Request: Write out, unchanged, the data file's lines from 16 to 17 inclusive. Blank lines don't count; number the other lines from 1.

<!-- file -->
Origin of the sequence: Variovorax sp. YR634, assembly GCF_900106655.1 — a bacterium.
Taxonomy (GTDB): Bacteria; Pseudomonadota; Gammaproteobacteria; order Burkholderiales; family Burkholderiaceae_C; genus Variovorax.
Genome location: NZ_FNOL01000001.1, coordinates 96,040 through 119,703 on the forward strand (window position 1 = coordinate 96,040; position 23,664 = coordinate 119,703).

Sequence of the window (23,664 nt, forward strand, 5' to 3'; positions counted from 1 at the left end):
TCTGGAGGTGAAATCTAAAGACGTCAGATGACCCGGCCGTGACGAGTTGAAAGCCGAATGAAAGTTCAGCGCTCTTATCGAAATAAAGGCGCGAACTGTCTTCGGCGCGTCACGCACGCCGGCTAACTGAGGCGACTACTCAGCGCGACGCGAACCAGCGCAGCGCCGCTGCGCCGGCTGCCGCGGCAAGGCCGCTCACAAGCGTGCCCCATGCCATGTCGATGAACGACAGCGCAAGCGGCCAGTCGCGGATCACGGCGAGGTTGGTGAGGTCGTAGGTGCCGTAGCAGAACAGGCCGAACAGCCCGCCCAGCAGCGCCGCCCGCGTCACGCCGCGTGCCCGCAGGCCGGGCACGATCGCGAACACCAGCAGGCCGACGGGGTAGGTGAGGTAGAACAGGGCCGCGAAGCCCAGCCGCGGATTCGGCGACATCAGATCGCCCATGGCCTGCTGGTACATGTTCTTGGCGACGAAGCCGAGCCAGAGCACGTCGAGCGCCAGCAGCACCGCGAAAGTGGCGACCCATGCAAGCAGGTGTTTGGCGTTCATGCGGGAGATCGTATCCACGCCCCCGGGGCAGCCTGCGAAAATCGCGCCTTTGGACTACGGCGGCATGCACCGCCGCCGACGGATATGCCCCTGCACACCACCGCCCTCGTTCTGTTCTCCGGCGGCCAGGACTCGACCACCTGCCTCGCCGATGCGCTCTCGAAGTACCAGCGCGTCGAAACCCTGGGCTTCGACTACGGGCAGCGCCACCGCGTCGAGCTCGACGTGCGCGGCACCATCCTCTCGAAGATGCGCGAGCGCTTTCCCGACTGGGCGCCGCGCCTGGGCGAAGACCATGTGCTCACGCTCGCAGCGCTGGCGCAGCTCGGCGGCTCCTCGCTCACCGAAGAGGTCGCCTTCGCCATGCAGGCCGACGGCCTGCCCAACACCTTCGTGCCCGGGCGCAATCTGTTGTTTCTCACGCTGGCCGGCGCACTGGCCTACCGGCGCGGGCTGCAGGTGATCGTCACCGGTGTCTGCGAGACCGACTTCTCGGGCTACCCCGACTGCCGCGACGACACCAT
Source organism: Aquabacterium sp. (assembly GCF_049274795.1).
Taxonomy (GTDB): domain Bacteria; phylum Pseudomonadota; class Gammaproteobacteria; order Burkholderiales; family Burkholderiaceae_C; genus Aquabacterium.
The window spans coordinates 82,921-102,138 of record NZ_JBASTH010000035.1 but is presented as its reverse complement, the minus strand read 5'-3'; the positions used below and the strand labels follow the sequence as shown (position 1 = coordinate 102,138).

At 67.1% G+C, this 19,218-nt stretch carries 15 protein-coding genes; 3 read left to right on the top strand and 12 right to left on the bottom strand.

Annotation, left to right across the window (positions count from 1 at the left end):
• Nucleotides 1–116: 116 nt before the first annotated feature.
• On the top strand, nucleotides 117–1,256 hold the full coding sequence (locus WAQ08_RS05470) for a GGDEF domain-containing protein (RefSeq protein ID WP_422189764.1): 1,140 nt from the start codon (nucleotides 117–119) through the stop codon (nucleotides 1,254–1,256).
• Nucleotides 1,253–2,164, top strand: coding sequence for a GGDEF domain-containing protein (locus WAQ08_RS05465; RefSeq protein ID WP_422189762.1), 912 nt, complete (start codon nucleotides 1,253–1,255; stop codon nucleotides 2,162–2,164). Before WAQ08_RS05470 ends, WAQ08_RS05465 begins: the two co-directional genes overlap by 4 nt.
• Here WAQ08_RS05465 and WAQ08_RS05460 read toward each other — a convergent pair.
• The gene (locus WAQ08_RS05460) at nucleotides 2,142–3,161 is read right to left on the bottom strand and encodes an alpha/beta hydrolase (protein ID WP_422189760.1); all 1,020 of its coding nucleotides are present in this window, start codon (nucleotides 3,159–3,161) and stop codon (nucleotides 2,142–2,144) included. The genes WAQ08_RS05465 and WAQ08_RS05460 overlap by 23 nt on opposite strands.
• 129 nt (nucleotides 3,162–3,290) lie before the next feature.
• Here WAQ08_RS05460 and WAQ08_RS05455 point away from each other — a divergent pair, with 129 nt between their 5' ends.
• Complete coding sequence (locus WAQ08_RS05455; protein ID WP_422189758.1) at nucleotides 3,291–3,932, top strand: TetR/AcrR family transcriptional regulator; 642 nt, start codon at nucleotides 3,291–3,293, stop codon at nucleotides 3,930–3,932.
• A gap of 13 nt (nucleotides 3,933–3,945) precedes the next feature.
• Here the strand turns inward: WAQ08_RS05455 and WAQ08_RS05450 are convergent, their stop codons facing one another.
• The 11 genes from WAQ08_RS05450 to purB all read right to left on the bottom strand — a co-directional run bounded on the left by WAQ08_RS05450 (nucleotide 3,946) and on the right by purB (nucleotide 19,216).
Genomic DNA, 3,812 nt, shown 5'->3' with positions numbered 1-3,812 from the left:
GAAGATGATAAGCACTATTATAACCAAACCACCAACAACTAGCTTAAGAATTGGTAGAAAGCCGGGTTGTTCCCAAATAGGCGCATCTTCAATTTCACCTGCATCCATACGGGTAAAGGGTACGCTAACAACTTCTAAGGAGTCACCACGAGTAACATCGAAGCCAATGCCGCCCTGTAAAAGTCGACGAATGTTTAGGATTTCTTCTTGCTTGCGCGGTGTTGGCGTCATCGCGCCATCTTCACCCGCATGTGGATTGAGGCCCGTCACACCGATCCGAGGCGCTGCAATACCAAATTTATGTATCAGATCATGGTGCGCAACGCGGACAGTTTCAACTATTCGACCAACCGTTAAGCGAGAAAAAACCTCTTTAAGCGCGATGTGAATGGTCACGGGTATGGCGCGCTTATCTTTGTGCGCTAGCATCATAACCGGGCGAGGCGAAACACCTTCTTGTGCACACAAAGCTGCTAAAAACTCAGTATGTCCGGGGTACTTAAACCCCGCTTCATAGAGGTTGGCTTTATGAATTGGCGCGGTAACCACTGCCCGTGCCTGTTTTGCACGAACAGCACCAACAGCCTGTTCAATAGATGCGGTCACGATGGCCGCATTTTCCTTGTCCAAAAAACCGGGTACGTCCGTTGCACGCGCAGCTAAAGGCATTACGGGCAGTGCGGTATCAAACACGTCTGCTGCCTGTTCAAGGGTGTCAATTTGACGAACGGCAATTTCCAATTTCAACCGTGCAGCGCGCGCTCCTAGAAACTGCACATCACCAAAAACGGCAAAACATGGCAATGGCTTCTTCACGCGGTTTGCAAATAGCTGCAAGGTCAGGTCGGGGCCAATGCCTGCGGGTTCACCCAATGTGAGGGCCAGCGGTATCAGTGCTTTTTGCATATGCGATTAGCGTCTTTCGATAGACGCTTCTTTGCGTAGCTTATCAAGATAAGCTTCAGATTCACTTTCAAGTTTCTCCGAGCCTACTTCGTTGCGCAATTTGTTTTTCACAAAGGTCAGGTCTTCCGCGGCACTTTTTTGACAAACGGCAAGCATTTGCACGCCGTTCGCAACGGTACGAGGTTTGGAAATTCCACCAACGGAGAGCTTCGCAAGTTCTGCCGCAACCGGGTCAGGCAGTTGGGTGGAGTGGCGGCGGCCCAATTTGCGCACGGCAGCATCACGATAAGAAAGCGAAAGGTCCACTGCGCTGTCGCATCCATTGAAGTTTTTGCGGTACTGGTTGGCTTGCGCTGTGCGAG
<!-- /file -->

• 129 nt (nucleotides 3,162–3,290) lie before the next feature.
• Here WAQ08_RS05460 and WAQ08_RS05455 point away from each other — a divergent pair, with 129 nt between their 5' ends.